Patel V. Garland And Its Meaning For Every Immigrant In The US
On May 16, 2022 the Supreme Court of the United States issued a decision in the case of Patel v. Garland No. 20-979, -- U.S. --, 2022 WL 1528346 (2022). The case could have been unnoticed like hundreds of cases, but this one has ultimate consequences for the Immigration community, and as such the decision has become widely discussed among the immigration advocates for its consequences potentially may affect every immigrant. In its decision, the Supreme Court essentially ends administrative scrutiny discretionary immigration court decisions. Why does it matter? Become with this, an Immigration Judge alone may become the last voice and decision maker in someone’s life.
Events Surrounding Patel’s Case
Mr. Patel entered the US without inspection in the 1990s. Mr. Patel, a non-citizen, applied for Georgian driver’s license. But doing so, chose an option of a “US citizen” for driver’s eligibility. A Georgian driving license was at issue here, not any immigrant advantages. As a result, once Georgia learned that he had misrepresented himself, but Mr. Patel was not prosecuted in connection with identity theft or any other criminal charges.
Later, Mr. Patel applied for discretionary adjustment of status under 8 U. S. C. §1255 with USCIS. USICS was aware of the previous mistake on the Georgian driver’s license application and Patel’s application was denied. Subsequently, Patel was placed in removal proceedings and renewed his adjustment of status application before an Immigration court. This is where an Immigration Judge in Georgia found that because of his inadvertent claim of US citizenship (the marked checkbox on the driver’s application), Mr. Patel does not deserve a green card in the United States, but deserves deportation (or removal) for failure to satisfy the threshold requirement that the noncitizen be statutorily admissible for permanent residence. §1255(i)(2)(A); see also §1182(a)(6)(C)(ii)(I) (rendering inadmissible a noncitizen “who falsely represents . . . himself or herself to be a citizen of the United States for any purpose or benefit under” state or federal law). Interestingly, while in removal proceedings, the government never charged Mr. Patel in the Notice to Appear with the charge of claim of US citizenship...
Patel argued before an Immigration Judge that he had mistakenly checked the “citizen” box on the state application and thus lacked the subjective intent necessary to violate the federal statute. The Immigration Judge disagreed, denied Patel’s application for adjustment of status, and ordered that Patel and his wife be removed from the country. The Board of Immigration Appeals dismissed Patel’s appeal. Patel petitioned the Eleventh Circuit for review, where a panel of that court held that it lacked jurisdiction to consider his claim. Federal law prohibits judicial review of “any judgment regarding the granting of relief” under §1255...
Mr. Patel's situation may have made everyone acquainted with the immigrant process groan at each subsequent level.
As a Georgian resident, his removal procedures were probably held within the Atlanta Immigrant Court with astonishing low records of approval in favor of immigrants. No such information has been provided in any of the published rulings. Patel's issue ended up in the 11th District, another of the districts with one of the lowest percentage of anti-verdicts inside the country…On petition for review to the Eleventh Circuit, Mr. Patel argued that “any reasonable judge would have been ‘compelled to conclude’ that his testimony was credible and that he had made an honest mistake on the form….Apparently, it was not the case.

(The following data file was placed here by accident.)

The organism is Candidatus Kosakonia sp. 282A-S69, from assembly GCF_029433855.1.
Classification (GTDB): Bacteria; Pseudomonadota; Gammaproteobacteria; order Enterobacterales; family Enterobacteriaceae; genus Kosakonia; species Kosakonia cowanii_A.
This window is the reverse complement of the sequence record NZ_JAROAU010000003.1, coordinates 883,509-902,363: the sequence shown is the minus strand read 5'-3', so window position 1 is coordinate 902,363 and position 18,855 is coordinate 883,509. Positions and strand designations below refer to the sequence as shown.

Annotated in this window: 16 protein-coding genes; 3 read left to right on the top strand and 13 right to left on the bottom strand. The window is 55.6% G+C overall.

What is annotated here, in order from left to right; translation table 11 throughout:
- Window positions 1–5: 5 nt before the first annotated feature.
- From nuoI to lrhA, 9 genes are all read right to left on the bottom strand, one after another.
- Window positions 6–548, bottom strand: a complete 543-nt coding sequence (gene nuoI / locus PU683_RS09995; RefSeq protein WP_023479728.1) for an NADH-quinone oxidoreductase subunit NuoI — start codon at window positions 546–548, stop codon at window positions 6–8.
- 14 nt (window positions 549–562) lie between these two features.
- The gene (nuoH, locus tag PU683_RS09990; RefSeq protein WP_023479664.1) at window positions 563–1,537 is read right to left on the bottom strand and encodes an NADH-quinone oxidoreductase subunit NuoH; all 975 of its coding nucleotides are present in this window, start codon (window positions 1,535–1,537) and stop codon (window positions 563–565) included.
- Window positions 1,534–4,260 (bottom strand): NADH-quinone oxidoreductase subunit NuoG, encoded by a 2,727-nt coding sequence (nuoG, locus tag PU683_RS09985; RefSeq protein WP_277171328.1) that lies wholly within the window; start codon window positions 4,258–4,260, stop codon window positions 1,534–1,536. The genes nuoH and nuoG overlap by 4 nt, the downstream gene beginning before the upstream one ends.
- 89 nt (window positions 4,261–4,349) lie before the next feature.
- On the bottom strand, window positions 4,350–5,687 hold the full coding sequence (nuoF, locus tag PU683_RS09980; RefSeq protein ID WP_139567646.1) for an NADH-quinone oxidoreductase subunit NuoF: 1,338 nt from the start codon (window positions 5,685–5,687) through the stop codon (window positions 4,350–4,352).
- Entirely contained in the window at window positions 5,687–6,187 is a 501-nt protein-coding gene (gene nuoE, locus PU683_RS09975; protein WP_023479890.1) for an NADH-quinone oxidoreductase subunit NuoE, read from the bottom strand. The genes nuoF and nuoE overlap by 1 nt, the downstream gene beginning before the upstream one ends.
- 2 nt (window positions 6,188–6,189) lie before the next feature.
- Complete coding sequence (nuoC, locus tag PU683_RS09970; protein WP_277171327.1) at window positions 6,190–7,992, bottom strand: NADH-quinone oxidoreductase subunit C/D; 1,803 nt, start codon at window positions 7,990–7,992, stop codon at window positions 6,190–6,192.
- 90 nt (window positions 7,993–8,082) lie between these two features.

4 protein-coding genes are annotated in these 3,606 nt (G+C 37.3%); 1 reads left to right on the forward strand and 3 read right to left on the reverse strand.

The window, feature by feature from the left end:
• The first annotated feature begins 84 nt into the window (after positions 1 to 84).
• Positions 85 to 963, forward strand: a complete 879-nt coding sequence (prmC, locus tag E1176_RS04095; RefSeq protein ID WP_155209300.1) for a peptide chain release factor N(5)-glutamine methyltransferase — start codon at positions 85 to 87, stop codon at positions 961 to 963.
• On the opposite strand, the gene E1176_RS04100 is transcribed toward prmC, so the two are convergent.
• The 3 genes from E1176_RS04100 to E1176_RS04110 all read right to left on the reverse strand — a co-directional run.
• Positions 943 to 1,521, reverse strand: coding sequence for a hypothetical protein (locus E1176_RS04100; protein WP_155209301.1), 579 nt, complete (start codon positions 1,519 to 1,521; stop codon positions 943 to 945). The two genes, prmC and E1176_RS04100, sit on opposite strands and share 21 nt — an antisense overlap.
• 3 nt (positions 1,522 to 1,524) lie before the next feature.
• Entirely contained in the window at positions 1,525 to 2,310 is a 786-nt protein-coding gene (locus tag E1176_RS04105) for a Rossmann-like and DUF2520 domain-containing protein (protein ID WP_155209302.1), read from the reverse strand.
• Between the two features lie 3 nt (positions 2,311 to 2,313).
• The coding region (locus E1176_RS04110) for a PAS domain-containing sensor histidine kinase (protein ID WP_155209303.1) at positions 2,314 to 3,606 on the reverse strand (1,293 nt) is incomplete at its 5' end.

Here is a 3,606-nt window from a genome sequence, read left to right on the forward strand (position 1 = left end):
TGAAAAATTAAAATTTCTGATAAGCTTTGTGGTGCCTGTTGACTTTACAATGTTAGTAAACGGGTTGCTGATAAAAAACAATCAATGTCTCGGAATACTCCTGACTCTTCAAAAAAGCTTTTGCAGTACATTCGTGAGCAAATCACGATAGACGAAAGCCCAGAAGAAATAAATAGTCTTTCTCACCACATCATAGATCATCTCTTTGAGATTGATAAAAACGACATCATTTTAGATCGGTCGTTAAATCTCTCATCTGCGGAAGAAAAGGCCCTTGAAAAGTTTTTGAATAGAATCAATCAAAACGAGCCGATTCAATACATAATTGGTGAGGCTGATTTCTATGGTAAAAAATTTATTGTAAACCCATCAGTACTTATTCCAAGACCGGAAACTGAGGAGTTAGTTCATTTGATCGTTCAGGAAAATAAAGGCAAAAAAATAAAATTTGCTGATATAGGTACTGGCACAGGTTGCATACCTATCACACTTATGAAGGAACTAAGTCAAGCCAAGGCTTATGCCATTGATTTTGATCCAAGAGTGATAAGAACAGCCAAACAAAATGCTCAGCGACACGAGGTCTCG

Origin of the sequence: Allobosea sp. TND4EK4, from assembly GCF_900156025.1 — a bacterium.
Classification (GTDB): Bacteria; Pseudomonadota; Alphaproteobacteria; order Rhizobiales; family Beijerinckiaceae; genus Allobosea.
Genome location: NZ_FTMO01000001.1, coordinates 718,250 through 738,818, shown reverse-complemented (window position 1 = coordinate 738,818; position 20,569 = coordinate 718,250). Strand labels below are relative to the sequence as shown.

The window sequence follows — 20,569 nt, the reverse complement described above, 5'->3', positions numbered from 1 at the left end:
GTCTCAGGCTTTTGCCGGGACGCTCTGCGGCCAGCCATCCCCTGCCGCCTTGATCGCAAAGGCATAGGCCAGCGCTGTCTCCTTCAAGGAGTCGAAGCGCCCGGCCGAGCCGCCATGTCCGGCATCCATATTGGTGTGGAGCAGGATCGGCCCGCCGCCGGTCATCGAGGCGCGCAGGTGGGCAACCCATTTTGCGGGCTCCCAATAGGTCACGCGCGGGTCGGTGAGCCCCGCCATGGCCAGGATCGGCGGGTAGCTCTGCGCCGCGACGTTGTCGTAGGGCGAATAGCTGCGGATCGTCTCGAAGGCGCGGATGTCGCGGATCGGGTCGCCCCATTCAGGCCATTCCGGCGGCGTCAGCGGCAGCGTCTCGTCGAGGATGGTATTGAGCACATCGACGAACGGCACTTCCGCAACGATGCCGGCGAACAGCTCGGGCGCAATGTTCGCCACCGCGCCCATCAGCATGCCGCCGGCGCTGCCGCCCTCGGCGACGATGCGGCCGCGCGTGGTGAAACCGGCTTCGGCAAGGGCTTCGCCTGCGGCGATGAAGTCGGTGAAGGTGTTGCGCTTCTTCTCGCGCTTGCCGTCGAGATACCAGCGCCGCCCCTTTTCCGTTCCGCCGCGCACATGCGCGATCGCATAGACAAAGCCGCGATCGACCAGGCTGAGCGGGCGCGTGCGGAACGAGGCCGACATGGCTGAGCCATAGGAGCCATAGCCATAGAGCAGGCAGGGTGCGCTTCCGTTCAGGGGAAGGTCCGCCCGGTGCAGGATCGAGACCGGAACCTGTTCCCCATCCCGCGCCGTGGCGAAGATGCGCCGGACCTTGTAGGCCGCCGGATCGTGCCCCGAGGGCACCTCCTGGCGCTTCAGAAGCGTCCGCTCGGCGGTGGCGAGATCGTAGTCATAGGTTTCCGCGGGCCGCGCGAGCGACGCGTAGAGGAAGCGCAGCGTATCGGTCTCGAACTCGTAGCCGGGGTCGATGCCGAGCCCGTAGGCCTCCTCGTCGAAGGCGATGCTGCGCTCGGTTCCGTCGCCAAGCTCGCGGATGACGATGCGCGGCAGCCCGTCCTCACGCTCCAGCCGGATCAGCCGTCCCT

The US Supreme Court
Following appeals, the highest court in the United States took a look at the situation and decided that Mr. Patel is out of luck. The decision basically confirms that that for all discretionary relieves (apart from asylum, withholding of removal and relief under convention against torture) cancellation of removal, voluntary departure, adjustment of status, and waivers sought pursuant to 8 U.S.C. § 1182(h) and (i) there is no review of an Immigration Judge’s decision by federal courts.
Notably, the Patel’s decision overrules the jurisdictional holdings finding review of factual determinations related to the enumerated forms of discretionary relief in the following cases:
- Castro v. Holder, 727 F.3d 125 (1st Cir. 2013)
- Rosario v. Holder, 627 F.3d 58 (2d Cir. 2010)
- Mendez-Moranchel v. Ashcroft, 338 F.3d 176 (3d Cir. 2003)
- Garcia-Melendez v. Ashcroft, 351 F.3d 657 (5th Cir. 2003)
- Santana-Albarran v. Ashcroft, 393 F.3d 699 (6th Cir. 2005)
- Ortiz-Cornejo v. Gonzales, 400 F.3d 610 (8th Cir. 2005)
- Mamigonian v. Biggs, 710 F.3d 936 (9th Cir. 2013)
- Arambula-Medina v. Holder, 572 F.3d 824, 828 (10th Cir. 2009)
The Exact Impact of the Decision
As a result, the exact impact of the decision is that pure factual finding (not mixed findings of law and fact) are now going to be non-renewable by federal courts… For example, the date and manner of one’s entry into the US (may be relevant for cancellation of removal or adjustment of status); if a person has a qualifying relative for cancellation of removal; if a person acquired necessary time for cancellation of removal purposes; if a person was convicted of a disqualifying offense (in many situations a skilled advocate may argue the issue involves a mix of law and facts, leaving tiny hope for an appeal). The bottom line: an immigrant has to be aware that they may not have a second chance and must prepare for their trial to the fullest each and every time!